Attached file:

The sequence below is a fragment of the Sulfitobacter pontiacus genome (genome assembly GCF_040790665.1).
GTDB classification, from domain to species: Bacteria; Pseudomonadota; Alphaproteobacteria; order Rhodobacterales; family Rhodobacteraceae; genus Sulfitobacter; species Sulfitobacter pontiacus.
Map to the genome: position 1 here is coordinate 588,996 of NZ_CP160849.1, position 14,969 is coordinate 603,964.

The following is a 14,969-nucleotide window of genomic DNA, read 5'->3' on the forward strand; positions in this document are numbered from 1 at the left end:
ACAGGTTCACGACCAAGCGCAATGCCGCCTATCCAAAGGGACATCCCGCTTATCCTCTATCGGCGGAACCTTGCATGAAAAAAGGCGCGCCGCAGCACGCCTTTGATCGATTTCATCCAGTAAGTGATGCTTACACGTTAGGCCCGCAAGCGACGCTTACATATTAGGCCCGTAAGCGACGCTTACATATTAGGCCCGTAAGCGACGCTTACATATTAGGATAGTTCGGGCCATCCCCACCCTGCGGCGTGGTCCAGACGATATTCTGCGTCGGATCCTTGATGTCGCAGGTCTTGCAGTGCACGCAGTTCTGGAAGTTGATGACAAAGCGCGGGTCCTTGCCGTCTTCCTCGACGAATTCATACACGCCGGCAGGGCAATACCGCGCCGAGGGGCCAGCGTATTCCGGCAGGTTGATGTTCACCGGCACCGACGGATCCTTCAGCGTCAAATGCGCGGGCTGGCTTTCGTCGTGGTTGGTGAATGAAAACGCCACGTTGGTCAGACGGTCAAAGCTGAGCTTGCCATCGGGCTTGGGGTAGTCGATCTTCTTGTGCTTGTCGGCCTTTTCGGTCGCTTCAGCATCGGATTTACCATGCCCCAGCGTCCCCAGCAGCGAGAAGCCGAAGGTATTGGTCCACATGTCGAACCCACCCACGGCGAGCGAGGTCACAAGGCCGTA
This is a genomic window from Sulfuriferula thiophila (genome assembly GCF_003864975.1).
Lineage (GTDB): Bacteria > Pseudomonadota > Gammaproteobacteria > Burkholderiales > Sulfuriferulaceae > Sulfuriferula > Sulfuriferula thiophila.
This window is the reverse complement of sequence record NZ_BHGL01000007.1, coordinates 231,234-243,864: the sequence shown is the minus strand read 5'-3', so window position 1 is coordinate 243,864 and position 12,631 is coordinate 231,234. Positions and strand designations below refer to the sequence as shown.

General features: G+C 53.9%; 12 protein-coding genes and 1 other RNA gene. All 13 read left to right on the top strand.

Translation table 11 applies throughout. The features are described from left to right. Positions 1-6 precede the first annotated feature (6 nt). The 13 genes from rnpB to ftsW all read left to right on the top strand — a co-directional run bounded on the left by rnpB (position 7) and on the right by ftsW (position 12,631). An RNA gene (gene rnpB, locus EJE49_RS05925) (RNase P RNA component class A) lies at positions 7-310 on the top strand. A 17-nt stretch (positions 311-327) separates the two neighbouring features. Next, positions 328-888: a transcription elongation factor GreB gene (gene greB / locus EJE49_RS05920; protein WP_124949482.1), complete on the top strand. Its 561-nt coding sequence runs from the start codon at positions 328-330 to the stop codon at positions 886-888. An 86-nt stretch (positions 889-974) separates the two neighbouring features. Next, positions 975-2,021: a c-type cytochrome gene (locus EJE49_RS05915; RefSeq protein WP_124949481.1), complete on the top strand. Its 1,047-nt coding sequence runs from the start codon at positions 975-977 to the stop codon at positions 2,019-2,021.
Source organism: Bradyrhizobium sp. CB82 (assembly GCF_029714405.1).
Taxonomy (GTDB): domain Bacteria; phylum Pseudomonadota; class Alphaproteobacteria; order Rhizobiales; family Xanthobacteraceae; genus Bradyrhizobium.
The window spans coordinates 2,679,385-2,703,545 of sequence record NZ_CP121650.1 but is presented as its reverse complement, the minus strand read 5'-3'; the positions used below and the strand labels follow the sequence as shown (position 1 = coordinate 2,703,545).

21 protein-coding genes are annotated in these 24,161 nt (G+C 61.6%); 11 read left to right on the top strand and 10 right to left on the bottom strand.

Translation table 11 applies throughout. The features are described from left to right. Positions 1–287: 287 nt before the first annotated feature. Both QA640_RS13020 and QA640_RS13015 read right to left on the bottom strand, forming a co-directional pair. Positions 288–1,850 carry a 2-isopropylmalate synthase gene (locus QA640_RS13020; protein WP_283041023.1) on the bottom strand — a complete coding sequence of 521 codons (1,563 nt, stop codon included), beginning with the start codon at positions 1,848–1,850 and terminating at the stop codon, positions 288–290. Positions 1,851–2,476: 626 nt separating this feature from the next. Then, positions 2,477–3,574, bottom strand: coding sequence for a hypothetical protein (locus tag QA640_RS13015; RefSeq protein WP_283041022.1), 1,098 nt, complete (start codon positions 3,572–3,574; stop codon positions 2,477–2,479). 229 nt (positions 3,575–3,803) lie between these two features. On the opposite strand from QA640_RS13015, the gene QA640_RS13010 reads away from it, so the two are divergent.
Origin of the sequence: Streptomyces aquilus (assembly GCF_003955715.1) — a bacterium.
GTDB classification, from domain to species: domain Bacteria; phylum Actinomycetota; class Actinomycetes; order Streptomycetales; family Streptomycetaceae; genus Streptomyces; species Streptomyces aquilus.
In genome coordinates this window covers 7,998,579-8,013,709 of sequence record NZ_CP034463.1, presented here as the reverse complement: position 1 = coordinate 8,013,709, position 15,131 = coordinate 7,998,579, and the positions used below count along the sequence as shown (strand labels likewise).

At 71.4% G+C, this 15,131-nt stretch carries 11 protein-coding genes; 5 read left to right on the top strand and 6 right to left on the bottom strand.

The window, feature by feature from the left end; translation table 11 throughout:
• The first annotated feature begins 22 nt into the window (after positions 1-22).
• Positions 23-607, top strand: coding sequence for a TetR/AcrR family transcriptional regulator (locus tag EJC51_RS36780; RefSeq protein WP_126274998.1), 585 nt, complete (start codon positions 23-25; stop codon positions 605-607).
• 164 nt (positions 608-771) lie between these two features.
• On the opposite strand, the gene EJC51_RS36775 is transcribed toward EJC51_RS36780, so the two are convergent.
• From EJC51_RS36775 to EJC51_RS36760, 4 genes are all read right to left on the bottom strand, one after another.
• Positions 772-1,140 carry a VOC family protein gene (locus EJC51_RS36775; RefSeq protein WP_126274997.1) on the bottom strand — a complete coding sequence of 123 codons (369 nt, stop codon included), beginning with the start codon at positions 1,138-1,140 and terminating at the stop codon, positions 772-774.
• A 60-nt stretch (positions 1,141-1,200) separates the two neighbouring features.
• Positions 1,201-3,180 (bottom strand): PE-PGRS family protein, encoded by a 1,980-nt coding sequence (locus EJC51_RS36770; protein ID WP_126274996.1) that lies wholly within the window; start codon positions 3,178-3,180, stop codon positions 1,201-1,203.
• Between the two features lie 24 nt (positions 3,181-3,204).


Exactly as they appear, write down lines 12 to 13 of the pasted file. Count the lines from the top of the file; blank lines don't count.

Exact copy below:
Taxonomy (GTDB): domain Bacteria; phylum Pseudomonadota; class Alphaproteobacteria; order Rhizobiales; family Xanthobacteraceae; genus Bradyrhizobium.
The window spans coordinates 2,679,385-2,703,545 of sequence record NZ_CP121650.1 but is presented as its reverse complement, the minus strand read 5'-3'; the positions used below and the strand labels follow the sequence as shown (position 1 = coordinate 2,703,545).